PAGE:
On October 10th, The FLAG Art Foundation opened a much anticipated two-floor showcase entitled Nicolas Party: Pastel, a unique exhibition that features four large soft pastel murals and a selection of pastel drawings and paintings. The exhibition pays tribute to the legacy of a fragile and ultimately temporal medium and includes work by a wide range of artists, all the way from the eighteenth century to present day. Nicolas Party's early escapades in set-design boosted his artistic ability to transform any venue into immersive spaces in which his work becomes part of a surreal setting. Experimenting further, he converts the foundation's space into a monument of the artist's favorite medium: pastel.

The full list of artists in the presentation includes Rosalba Carriera (1675-1757), Mary Cassatt (1844-1926), Edgar Degas (1834-1917), Louis Fratino (b. 1993), Marsden Hartley (1877-1943), Loie Hollowell (b. 1983), Julian Martin (b. 1969), Toyin Ojih Odutola (b. 1985), Chris Ofili (b. 1968), Jean-Baptiste Perronneau (1715-1783), Billy Sullivan (b. 1946), Wayne Thiebaud (b. 1920), and Robin F. Williams (b. 1984).

Over the course of two weeks, Party altered the space into a multi-colored stage dominated by four soft pastel murals. Ranging from a smaller image of the signature fruit arrangement to an overwhelming three-wall landscape image that transforms the gallery into an imaginary outdoors, each in-situ intervention creates the backdrop for the works on view. Particularly impressive are two Rococo-inspired images, which nod to pastel's brief golden age in 18th-century France. A woman wearing an oversized satin dress and floating in a mythical garden evokes a glorious past and showcases much-admired qualities of the medium.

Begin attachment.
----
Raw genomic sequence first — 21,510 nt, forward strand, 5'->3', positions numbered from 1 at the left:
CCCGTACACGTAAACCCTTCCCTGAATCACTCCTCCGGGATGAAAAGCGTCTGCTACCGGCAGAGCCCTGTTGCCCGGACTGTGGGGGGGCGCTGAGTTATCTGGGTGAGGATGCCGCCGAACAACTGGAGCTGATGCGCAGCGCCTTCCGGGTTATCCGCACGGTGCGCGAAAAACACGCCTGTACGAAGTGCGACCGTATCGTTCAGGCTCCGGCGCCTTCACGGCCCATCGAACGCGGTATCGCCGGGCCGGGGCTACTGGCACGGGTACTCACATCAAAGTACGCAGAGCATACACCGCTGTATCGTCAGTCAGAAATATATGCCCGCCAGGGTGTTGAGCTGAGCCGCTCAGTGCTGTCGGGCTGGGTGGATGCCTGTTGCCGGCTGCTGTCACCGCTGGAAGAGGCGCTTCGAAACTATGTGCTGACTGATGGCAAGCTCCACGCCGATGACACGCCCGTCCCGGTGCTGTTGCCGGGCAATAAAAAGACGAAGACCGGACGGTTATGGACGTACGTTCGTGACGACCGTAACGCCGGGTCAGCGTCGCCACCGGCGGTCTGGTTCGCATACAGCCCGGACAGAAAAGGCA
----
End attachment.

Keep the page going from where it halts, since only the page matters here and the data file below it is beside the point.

Connected through FLAG's signature arches, each space presents the timelessness of the medium, featuring works by 17th-century Venetian-born Rosalba Carriera, all the way to Juxtapoz cover artists Robin F. Williams and Toyin Ojih Odutola. Known as an artist who not only popularized small-scale pastel portraiture but also revolutionized the physical medium by binding powders into uniform sticks, Carriera's work manifests "the centerpiece and impetus of his presentation," according to Party. Timelessness is further highlighted by the juxtaposition of contemporary works, such as Loie Hollowell's abstract imagery cast against the large murals, or Degas and Cassatt masterpieces contrasting the brightly painted spaces and works of Party's contemporaries.

The selection of artists showcases the unmistakable attributes of pastel, such as its radiant palette, satin tones, delicate feel and dreamy atmospheric qualities, while also functioning as a tool for social change. Once utilized to portray pale-skinned European aristocracy, the velvet medium is now occasionally used to engage African American portraiture or provide an openly gay view of the male body. Sasha Bogojev

Photography by Steven Probert.